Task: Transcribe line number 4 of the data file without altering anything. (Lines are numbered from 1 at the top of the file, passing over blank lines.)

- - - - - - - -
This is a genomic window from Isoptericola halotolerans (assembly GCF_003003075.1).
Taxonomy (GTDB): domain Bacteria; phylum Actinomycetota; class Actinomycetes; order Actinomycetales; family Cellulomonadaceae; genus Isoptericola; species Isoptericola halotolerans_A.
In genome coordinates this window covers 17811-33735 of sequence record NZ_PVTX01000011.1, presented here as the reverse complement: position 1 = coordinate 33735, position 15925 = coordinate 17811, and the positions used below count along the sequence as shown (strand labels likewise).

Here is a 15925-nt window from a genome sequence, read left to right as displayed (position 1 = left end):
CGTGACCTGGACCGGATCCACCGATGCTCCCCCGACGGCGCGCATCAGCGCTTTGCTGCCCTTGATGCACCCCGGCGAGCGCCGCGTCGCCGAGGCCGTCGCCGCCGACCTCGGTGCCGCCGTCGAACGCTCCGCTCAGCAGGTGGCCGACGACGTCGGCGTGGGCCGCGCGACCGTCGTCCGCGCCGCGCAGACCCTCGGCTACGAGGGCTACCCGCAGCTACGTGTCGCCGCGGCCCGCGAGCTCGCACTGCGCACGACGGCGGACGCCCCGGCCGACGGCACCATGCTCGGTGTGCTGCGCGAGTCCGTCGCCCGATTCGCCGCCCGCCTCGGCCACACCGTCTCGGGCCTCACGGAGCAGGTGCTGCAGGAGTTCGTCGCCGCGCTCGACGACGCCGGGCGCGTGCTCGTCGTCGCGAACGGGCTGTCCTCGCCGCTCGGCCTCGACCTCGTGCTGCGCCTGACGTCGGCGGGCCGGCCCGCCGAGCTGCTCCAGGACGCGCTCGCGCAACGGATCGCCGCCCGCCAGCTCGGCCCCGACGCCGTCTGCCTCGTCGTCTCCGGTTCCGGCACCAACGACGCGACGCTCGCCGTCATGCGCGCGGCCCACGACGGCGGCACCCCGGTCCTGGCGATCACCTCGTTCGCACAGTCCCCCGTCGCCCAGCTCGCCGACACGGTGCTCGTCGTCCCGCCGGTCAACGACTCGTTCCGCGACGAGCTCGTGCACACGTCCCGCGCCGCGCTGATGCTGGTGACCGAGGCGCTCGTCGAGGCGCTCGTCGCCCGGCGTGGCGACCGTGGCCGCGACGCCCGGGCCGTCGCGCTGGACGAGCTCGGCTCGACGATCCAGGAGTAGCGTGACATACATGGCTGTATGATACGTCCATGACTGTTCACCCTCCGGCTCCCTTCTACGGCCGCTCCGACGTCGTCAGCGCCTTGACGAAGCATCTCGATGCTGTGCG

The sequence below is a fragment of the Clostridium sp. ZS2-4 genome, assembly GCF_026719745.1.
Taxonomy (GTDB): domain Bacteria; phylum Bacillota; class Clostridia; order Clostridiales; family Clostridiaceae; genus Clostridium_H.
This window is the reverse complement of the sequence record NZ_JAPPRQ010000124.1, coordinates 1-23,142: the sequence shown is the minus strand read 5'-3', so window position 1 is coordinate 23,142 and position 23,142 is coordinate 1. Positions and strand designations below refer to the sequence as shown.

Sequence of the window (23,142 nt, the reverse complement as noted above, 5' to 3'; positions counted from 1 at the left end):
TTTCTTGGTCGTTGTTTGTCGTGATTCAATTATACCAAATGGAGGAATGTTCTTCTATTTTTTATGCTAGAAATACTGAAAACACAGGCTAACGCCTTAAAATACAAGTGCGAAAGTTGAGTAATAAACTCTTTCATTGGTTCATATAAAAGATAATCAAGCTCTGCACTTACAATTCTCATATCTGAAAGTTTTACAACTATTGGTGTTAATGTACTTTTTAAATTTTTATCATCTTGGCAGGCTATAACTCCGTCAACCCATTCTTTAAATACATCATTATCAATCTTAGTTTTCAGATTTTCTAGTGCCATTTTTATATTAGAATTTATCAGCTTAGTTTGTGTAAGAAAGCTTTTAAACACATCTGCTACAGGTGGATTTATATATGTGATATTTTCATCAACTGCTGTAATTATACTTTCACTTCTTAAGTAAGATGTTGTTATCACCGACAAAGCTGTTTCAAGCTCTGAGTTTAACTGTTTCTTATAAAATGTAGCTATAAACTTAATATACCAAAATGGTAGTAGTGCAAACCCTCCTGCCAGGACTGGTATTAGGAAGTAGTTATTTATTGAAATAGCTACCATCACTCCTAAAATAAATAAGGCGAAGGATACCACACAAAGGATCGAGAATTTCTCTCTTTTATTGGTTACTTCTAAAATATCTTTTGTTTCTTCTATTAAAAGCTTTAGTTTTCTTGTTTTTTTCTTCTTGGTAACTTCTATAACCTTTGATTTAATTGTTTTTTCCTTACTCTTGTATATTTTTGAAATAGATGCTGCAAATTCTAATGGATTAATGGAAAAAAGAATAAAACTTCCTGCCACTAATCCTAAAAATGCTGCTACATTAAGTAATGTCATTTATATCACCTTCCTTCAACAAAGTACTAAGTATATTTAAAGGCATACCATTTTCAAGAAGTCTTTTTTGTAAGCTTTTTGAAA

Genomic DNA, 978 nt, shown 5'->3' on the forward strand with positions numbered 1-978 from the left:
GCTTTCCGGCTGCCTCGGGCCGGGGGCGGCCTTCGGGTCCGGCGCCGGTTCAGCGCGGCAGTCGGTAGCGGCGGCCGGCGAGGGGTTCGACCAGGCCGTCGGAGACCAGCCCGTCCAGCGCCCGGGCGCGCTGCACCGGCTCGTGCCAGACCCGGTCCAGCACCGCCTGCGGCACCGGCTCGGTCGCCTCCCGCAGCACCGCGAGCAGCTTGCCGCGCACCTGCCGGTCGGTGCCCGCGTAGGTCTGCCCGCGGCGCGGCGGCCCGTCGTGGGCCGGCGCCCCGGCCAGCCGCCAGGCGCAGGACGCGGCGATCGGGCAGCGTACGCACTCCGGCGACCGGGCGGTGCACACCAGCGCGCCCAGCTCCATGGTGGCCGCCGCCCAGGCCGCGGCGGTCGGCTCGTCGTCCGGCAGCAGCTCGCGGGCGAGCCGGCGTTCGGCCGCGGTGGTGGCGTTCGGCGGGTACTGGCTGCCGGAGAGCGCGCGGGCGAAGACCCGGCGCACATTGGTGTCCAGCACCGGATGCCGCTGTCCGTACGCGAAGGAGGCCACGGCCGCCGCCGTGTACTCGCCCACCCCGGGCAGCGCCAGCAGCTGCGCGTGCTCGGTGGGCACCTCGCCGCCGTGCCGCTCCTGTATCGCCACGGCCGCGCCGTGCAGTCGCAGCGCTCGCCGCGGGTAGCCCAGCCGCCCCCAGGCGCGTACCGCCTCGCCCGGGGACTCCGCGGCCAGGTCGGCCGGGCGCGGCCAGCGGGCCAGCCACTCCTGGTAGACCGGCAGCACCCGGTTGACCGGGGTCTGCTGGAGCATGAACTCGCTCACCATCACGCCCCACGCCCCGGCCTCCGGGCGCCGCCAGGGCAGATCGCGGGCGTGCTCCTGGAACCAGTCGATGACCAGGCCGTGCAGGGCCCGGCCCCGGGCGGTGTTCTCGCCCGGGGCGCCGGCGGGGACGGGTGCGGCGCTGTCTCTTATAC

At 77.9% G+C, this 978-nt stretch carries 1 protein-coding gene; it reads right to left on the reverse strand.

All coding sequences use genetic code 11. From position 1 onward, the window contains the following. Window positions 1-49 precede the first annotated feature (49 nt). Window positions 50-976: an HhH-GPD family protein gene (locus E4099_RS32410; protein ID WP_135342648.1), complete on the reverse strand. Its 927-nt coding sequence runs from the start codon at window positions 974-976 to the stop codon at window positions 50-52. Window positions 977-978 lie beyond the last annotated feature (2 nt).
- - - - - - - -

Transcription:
Here is a 15925-nt window from a genome sequence, read left to right as displayed (position 1 = left end):